A total of 234 patients were randomized (romiplostim, 157; SOC, 77); 83% of romiplostim and 66% of SOC patients completed the study. Patients had been diagnosed with ITP for a median of 2 years (range 0.01 to 44 years) and 73% had received ≥2 prior ITP therapies. Patient characteristics were similar between treatment groups. The efficacy of romiplostim was significantly greater than that of SOC in both primary endpoint analyses. The incidence of splenectomy was 9% (14/157) in the romiplostim group compared to 36% (28/77) in the SOC group (OR, 0.17; 0.08, 0.35; p<0.0001), and the incidence of treatment failure was 12% (18/157) in the romiplostim group compared to 30% (23/77) in the SOC group (OR, 0.31; 0.15, 0.61; p=0.0005). Sensitivity analyses confirmed the primary endpoint analyses: the actual incidence of splenectomy was significantly lower in the romiplostim group (2/157, 1%) than the SOC group (15/77, 20%) [p<0.0001], and the actual incidence of treatment failure was significantly lower in the romiplostim group (6/157, 4%) than the SOC group (10/77, 13%) [p=0.009]. The incidence of bleeding events with a worst grade score ≥3 appeared lower for patients in the romiplostim group (3%) than the SOC group (7%). Safety analyses included only patients who received ≥1 dose of romiplostim or 1 type of SOC. During the 52-week treatment period, adverse events occurred in 96% (147/154) of patients receiving romiplostim and 92% (69/75) of patients receiving SOC. Serious adverse events occurred in 23% (35/154) of romiplostim and 37% (28/75) of SOC patients; serious adverse events were considered treatment-related in 5% (7/154) of romiplostim and 8% (6/75) of SOC patients. During the 6-month safety follow-up period, 36% (11/31) of romiplostim and 43% (18/42) of SOC patients experienced an adverse event; treatment-related adverse events occurred in none of the romiplostim patients and 2 of the SOC patients. Overall, 6 patients died: 1 (1%) in the romiplostim group and 5 (7%) in the SOC group. None of the deaths were considered related to study treatment or the underlying ITP. No patients tested positive for neutralizing antibodies to romiplostim or TPO. One romiplostim-treated patient showed an increase in bone marrow reticulin that was still within the normal range (Grade 2). In summary, romiplostim significantly reduced incidences of splenectomy and treatment failure in nonsplenectomized ITP patients compared to SOC. The safety profile of romiplostim was similar to SOC.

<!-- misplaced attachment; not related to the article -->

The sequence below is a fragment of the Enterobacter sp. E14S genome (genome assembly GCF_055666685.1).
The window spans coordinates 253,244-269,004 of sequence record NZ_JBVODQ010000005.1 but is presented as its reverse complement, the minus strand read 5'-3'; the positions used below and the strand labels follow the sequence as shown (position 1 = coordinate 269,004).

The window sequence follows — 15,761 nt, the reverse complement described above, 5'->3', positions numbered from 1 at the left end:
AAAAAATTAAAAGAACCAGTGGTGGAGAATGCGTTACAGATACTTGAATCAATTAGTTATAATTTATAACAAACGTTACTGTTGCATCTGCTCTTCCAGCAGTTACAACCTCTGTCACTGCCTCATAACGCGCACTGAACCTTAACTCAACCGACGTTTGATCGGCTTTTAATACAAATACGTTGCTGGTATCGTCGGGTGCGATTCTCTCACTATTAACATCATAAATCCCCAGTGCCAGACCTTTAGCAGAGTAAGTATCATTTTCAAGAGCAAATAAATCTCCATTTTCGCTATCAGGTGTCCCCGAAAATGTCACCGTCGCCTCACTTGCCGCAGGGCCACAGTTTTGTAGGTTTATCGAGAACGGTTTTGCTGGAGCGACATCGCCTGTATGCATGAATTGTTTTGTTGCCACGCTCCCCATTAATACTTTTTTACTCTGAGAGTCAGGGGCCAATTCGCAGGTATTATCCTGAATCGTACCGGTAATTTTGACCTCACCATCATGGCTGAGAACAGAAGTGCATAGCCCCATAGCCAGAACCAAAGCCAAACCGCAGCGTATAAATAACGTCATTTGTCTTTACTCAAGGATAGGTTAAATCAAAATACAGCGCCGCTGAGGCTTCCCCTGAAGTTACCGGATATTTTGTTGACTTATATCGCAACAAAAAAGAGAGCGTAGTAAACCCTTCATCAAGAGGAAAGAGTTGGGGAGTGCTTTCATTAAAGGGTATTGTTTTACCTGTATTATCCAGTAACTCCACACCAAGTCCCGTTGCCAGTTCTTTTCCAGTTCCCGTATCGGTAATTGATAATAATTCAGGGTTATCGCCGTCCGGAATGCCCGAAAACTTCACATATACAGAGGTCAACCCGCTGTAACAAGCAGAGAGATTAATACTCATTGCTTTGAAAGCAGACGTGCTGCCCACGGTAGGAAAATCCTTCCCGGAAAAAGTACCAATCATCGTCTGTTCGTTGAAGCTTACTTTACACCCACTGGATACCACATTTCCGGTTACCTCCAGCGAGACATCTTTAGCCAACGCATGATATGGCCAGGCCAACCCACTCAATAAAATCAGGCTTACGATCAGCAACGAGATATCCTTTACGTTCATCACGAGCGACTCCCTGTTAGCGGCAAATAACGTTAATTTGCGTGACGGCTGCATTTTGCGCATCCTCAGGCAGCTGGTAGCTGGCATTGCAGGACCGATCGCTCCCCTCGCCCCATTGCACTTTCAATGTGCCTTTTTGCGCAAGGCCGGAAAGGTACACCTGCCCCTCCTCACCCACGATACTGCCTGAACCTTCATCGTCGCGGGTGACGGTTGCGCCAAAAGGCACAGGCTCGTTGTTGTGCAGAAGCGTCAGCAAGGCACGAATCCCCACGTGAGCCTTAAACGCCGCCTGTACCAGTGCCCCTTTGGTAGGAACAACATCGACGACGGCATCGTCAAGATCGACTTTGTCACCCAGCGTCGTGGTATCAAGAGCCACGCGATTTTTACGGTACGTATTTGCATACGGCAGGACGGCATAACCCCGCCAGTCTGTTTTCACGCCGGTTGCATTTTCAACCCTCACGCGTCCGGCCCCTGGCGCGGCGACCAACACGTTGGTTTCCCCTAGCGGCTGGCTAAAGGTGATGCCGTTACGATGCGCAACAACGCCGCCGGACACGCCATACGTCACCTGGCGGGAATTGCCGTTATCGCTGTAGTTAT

Disclosures: